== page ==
Tibisay Lucena

Last updated
Tibisay Lucena Ramírez
TIBISAY LUCENA (16548373134).jpg
President of the National Electoral Council of Venezuela
In office
30 April 2006 12 June 2020
Preceded by Jorge Rodríguez Gómez
Succeeded by Indira Alfonzo Izaguirre
Personal details
Born (1959-04-26) 26 April 1959 (age 61)
Barquisimeto, Lara, Venezuela

Tibisay Lucena was the president of the National Electoral Council or CNE until 2020, one of the five branches of government of the Bolivarian Republic of Venezuela. She was first elected to this post in 2006, and was reelected in 2009 for the 2009-2013 period. [1] [2] The Supreme Tribunal of Justice (TSJ) appointed Indira Alfonzo on June 12, 2020 as the new president of this entity.

Contents

Early life and education

Tibsay Lucena was born in Barquisimeto. She studied cello and performed with Venezuela's National Youth Orchestra and Simon Bolivar Symphony Orchestra (1980–87). Lucena earned a B.A. in sociology from the Central University of Venezuela and worked as a researcher at the Institute of Advanced Studies of Administration. She then pursued graduate studies in the United States, earning an M.A. in sociology from the New School for Social Research. She is an expert in electoral fraud.

Controversy

Lucena is considered to be pro-PSUV by the opposition, despite that the position she holds must be exercised with neutrality.

Sanctions

Lucena has been sanctioned by several countries and is banned from entering neighboring Colombia. The Colombian government maintains a list of people banned from entering Colombia or subject to expulsion. As of January 2019, the list had 200 people with a "close relationship and support for the Nicolás Maduro regime". [3] [4]

In July 2017, thirteen senior officials, including Lucena, of the Venezuelan government associated with the 2017 Venezuelan Constituent Assembly elections were sanctioned by the United States for their role in undermining democracy and human rights. [5] [6]

Canada sanctioned 40 Venezuelan officials, including Lucena, in September 2017. [7] [8] The sanctions were for behaviors that undermined democracy after at least 125 people will killed in the 2017 Venezuelan protests and "in response to the government of Venezuela's deepening descent into dictatorship". [7] Canadians were banned from transactions with the 40 individuals, whose Canadian assets were frozen. [7]

The European Union sanctioned seven Venezuela officials, including Lucena, on 18 January 2018, singling them out as being responsible for deteriorating democracy in the country. [9] The sanctioned individuals were prohibited from entering the nations of the European Union, and their assets were frozen. [10]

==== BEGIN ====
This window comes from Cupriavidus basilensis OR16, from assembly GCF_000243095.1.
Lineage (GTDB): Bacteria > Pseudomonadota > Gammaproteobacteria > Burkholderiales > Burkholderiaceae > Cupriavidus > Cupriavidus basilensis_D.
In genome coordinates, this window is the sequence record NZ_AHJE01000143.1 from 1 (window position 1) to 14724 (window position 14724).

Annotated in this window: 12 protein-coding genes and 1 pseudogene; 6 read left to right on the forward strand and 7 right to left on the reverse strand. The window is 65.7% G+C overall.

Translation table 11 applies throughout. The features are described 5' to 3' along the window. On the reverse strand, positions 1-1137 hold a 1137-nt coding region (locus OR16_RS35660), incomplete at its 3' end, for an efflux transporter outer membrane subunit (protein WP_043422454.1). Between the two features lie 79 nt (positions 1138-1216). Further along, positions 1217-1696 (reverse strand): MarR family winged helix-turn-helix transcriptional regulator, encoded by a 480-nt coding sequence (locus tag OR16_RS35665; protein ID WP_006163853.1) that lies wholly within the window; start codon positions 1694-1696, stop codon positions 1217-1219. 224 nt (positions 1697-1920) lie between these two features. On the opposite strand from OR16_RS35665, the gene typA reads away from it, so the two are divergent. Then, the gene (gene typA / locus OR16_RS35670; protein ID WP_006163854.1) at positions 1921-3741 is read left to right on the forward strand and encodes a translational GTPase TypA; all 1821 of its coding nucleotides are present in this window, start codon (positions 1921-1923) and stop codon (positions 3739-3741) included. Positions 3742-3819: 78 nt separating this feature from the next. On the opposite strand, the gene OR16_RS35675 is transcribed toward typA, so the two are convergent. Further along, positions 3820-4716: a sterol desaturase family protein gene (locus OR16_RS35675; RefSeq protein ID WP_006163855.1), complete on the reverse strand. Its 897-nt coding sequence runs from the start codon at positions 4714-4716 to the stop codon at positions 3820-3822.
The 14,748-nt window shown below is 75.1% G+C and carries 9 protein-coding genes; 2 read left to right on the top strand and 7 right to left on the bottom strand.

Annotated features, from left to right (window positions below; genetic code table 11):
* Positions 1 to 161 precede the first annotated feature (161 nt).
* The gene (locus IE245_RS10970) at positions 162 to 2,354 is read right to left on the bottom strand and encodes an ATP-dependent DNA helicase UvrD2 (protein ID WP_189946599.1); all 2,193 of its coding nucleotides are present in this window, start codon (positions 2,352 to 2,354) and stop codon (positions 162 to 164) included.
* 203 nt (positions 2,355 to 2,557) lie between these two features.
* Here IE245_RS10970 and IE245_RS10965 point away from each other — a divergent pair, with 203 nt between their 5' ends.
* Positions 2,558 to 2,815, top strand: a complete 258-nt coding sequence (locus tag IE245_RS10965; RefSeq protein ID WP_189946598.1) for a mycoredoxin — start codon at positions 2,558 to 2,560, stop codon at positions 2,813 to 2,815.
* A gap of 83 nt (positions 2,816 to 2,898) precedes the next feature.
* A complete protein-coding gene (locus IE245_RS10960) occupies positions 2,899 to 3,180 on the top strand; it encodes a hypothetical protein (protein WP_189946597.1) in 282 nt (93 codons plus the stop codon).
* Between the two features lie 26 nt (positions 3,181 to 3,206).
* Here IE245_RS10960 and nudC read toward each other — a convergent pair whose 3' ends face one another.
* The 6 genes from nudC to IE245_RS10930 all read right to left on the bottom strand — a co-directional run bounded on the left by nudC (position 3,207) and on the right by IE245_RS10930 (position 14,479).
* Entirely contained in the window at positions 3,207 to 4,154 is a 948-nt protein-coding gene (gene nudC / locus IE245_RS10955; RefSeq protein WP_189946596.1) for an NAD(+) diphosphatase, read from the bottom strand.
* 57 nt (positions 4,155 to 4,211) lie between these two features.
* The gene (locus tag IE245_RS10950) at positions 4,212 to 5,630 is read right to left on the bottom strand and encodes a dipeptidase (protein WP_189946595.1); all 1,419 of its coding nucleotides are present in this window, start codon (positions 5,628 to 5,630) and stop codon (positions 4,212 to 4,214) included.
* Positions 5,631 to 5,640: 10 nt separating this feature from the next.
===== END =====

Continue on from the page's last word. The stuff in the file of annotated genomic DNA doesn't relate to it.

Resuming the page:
On 29 March 2018, Panama sanctioned 55 public officials, including Lucena, [11] and Switzerland implemented sanctions, freezing the assets of seven ministers and high officials, including Lucena, due to human rights violations and deteriorating rule of law and democracy. [12]

On 20 April 2018, the Mexican Senate froze the assets of officials of the Maduro administration, including Lucena, and prohibited them from entering Mexico. [13]

See also

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References

  1. "Consejo Nacional Electoral de Venezuela" . Retrieved September 22, 2011.
  2. "La eternidad de Tibisay Lucena en el CNE" (in Spanish). Lapatilla. 7 December 2014.
  3. "Maduro encabeza lista de 200 venezolanos que no pueden entrar al país" [Maduro tops list of 200 Venezuelans who can not enter the country]. El Tiempo (in Spanish). 30 January 2019. Retrieved 13 April 2019.
  4. "Primera parte de lista de colaboradores de Maduro que no pueden ingresar a Colombia" [First part of list of Maduro collaborators who can not enter Colombia] (in Spanish). RCN Radio. 31 January 2019. Retrieved 13 April 2019.
  5. Lane, Sylvan and Rafael Bernal (26 July 2017). "Treasury sanctions target Venezuela president's allies". The Hill. Retrieved 3 April 2019.
  6. "Treasury Sanctions 13 Current and Former Senior Officials of the Government of Venezuela" (Press release). U.S. Department of the Treasury. 26 July 2017. Retrieved 3 April 2019.
  7. 1 2 3 "Canada imposes sanctions on key Venezuelan officials". CBC Canada. Thomson Reuters. 22 September 2017. Retrieved 3 April 2019.
  8. Zilio, Michelle (22 September 2017). "Canada sanctions 40 Venezuelans with links to political, economic crisis". The Globe and Mail. Retrieved 3 April 2019. Also at Punto de Corte and El Nacional
  9. "Quiénes son los 7 funcionarios de Venezuela sancionados por la Unión Europea y de qué se les acusa". BBC Mundo (in Spanish). 22 January 2018. Retrieved 3 April 2019.
  10. "EU imposes sanctions on 7 senior Venezuelan officials". Associated Press. 22 January 2018. Retrieved 2 April 2019.
  11. "Los 55 funcionarios sancionados por Panamá por 'blanqueo de capitales'". El Nacional (in Spanish). 30 March 2018. Retrieved 3 April 2019. Also at Panama Economic and Finance Ministry
  12. "Swiss impose sanctions on seven senior Venezuelan officials". Reuters. 28 March 2018. Retrieved 3 April 2019. Also at Diario Las Americas
  13. "México rechaza elecciones en Venezuela y sanciona a siete funcionarios". Sumarium group (in Spanish). Retrieved 21 April 2018. Also at VPITV